In a blow to rooftop solar customers statewide, current and future, net metering was dismantled in the Silver State last December by the Public Utilities Commission (PUC) of Nevada, forcing layoffs in the sector. Now, a flurry of actions suggest that may be about to change at least existing solar customers.
Nevada Governor Brian Sandoval’s (R) New Energy Industry Task Force presented a suit of clean energy bills, including one that recommended grandfathering existing net metering customers, and a looming referendum on the ballot to reverse all the PUC’s net-metering changes. At almost the same time Nevada Energy filed with the PUC to grandfather its existing rooftop solar customers, and those with pending applications, into the previous net energy metering rates for the next 20 years. This would allow those customers with multi-year contracts to see the return on their investment they expected when they signed the contracts.
Not only did the PUC abolish net metering in the state, it enacted a high monthly payment for solar users. The twin insults led some of the nation’s largest home solar installers to withdraw from the state, costing thousands of jobs. After the commission voted against grandfathering those existing solar customers in February, the governor’s office got involved.
In the past, Nevada Energy has claimed that NEM is a subsidy that unfairly burdens non-solar customers. Now, the utility appears to suddenly support Nevada’s existing solar customers, perhaps due to a potential looming election ballot referendum in November that would allow voters to undo the NEM changes altogether.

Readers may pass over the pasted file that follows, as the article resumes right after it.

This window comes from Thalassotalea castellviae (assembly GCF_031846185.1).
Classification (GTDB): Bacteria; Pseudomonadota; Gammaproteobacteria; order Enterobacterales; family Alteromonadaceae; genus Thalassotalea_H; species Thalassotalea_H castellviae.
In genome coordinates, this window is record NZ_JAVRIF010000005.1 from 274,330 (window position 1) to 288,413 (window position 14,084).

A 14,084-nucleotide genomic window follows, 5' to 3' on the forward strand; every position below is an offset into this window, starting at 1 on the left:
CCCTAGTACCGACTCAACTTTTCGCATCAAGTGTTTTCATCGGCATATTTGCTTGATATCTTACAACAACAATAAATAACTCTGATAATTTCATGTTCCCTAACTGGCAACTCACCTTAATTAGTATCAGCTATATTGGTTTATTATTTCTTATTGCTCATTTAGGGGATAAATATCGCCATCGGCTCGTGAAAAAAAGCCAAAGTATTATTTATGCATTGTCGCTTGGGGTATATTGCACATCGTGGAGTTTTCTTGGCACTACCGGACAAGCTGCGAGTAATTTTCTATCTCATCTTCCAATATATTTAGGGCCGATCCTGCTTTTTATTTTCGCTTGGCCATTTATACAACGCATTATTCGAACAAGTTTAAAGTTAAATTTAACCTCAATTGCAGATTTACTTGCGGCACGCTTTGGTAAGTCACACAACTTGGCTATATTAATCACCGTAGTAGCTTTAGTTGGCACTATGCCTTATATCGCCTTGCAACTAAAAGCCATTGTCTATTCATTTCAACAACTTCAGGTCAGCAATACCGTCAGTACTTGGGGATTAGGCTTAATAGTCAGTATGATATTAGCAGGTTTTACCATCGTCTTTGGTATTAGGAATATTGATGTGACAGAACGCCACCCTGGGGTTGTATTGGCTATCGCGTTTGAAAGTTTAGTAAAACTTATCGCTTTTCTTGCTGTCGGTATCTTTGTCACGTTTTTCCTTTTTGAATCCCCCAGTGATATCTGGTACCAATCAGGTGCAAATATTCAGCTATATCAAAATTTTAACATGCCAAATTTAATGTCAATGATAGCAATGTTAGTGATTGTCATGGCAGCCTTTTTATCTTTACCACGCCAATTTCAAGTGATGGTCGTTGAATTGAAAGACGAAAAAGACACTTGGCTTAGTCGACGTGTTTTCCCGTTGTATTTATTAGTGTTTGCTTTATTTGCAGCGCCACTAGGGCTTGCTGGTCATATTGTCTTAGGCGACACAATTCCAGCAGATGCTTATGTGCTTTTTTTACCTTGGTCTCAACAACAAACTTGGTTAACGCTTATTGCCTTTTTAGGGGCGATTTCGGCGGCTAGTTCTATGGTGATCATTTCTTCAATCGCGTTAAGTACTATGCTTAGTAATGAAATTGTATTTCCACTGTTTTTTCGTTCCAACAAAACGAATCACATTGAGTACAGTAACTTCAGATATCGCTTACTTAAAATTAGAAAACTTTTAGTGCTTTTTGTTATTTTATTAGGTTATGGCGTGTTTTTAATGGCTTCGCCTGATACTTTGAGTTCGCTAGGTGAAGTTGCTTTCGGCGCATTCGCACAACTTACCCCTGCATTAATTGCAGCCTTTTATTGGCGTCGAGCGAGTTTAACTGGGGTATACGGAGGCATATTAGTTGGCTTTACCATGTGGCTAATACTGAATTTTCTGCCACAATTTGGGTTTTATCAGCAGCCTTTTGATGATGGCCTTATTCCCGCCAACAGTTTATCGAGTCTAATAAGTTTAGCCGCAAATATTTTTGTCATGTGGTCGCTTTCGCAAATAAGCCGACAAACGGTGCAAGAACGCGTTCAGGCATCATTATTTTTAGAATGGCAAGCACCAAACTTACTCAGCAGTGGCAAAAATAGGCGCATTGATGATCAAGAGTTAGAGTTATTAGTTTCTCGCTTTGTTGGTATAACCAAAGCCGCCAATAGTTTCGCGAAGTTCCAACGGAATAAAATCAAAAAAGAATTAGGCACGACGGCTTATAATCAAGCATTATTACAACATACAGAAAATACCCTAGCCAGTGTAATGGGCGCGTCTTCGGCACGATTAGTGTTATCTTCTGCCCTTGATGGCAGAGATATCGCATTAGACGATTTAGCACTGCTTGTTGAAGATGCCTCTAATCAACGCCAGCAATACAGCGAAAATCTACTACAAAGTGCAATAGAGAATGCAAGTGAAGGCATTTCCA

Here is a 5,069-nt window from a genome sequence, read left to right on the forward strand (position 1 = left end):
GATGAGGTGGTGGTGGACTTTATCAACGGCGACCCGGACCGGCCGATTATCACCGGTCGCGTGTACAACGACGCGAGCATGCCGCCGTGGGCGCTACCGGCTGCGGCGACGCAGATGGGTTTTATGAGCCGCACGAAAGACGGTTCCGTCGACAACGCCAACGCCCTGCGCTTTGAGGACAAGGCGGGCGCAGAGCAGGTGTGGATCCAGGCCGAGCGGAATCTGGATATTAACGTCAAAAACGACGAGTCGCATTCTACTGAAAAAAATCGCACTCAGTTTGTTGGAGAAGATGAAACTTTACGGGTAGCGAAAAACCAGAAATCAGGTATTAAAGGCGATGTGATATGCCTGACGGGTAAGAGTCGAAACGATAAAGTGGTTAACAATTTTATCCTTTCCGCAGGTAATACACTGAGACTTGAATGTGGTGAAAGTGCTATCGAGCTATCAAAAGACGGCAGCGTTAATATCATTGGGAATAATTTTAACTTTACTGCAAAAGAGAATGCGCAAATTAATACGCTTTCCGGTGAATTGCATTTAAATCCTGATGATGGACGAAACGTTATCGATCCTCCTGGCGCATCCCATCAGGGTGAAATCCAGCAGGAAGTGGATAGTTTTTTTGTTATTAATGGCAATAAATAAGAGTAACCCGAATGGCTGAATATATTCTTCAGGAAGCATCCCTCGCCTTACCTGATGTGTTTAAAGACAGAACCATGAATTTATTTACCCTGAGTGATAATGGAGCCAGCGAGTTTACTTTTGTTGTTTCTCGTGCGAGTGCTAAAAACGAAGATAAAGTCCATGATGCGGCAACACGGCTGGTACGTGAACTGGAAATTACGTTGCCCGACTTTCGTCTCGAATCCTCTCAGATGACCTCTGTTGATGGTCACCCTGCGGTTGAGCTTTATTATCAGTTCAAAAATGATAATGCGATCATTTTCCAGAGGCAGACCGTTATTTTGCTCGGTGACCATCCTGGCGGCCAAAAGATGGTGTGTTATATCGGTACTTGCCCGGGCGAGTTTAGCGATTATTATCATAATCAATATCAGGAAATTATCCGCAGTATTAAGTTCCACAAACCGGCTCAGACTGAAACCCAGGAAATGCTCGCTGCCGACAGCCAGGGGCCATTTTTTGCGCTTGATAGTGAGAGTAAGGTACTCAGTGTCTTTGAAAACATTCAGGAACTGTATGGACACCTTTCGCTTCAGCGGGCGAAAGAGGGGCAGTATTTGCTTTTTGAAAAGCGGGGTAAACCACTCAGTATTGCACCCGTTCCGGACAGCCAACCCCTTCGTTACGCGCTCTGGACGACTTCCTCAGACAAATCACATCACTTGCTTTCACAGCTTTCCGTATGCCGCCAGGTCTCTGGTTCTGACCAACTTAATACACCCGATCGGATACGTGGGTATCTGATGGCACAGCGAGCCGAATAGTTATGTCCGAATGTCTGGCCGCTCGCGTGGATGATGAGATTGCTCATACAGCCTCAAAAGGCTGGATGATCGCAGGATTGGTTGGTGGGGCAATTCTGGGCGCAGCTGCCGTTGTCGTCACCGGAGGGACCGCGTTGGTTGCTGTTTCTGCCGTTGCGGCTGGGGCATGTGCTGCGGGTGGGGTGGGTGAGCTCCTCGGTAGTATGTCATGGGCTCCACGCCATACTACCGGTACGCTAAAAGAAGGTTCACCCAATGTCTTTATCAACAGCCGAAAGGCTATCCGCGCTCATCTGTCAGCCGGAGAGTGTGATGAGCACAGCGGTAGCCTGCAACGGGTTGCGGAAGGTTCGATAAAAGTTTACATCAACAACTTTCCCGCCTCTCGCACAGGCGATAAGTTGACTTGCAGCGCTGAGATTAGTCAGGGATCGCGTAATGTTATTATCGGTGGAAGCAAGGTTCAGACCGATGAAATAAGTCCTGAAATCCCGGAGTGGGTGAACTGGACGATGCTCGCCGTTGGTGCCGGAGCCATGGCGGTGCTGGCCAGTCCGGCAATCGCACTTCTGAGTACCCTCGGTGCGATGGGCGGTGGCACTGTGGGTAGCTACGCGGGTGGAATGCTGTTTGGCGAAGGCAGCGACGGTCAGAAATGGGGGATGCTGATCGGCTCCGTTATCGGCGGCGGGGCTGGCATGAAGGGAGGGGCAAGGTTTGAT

”I have spoken with many of these net metering customers personally, and understand and empathize with their concern,” said Paul Caudill, president and CEO of Nevada Energy. “We simply did not want to wait any longer to offer a solution on their behalf and believe our filing today represents the most efficient and timely way to do that."
Marketplace stability for solar power is important. After net metering was cut in Nevada, residential solar installations declined 93 percent. Protecting users from increased rates is crucial to the future of green energy, and a positive solar policy climate could bring back jobs as well as foster new employment opportunities in Nevada. Nevadans are ready to take action of their own on the ballot referendum that is likely to happen in November, and according to The Bring Back Solar Alliance, “If our leadership won’t take action, it should be up to the voters to decide.”Tweet